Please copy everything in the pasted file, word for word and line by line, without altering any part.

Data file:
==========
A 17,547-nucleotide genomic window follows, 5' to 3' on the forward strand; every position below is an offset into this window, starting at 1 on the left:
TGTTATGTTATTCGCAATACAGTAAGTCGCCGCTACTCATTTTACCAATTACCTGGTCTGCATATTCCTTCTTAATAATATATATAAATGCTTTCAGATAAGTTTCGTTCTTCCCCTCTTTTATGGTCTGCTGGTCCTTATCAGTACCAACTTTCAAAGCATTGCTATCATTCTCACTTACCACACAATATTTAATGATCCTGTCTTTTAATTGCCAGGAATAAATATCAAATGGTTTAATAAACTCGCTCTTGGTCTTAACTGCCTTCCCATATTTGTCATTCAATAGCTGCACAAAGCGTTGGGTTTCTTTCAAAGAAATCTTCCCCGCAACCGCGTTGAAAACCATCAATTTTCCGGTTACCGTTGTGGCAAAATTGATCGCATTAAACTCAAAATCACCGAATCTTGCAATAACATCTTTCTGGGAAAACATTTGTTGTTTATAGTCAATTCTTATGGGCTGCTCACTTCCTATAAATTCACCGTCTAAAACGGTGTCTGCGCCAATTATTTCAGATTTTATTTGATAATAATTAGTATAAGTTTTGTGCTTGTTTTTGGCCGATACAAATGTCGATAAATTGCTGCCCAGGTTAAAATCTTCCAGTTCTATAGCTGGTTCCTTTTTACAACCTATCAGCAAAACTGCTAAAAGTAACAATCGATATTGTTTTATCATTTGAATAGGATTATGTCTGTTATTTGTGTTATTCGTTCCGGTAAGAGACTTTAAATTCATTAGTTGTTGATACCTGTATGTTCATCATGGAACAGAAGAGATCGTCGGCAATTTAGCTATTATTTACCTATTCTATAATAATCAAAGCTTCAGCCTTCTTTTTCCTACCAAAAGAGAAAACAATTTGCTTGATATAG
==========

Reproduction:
A 17,547-nucleotide genomic window follows, 5' to 3' on the forward strand; every position below is an offset into this window, starting at 1 on the left:
TGTTATGTTATTCGCAATACAGTAAGTCGCCGCTACTCATTTTACCAATTACCTGGTCTGCATATTCCTTCTTAATAATATATATAAATGCTTTCAGATAAGTTTCGTTCTTCCCCTCTTTTATGGTCTGCTGGTCCTTATCAGTACCAACTTTCAAAGCATTGCTATCATTCTCACTTACCACACAATATTTAATGATCCTGTCTTTTAATTGCCAGGAATAAATATCAAATGGTTTAATAAACTCGCTCTTGGTCTTAACTGCCTTCCCATATTTGTCATTCAATAGCTGCACAAAGCGTTGGGTTTCTTTCAAAGAAATCTTCCCCGCAACCGCGTTGAAAACCATCAATTTTCCGGTTACCGTTGTGGCAAAATTGATCGCATTAAACTCAAAATCACCGAATCTTGCAATAACATCTTTCTGGGAAAACATTTGTTGTTTATAGTCAATTCTTATGGGCTGCTCACTTCCTATAAATTCACCGTCTAAAACGGTGTCTGCGCCAATTATTTCAGATTTTATTTGATAATAATTAGTATAAGTTTTGTGCTTGTTTTTGGCCGATACAAATGTCGATAAATTGCTGCCCAGGTTAAAATCTTCCAGTTCTATAGCTGGTTCCTTTTTACAACCTATCAGCAAAACTGCTAAAAGTAACAATCGATATTGTTTTATCATTTGAATAGGATTATGTCTGTTATTTGTGTTATTCGTTCCGGTAAGAGACTTTAAATTCATTAGTTGTTGATACCTGTATGTTCATCATGGAACAGAAGAGATCGTCGGCAATTTAGCTATTATTTACCTATTCTATAATAATCAAAGCTTCAGCCTTCTTTTTCCTACCAAAAGAGAAAACAATTTGCTTGATATAG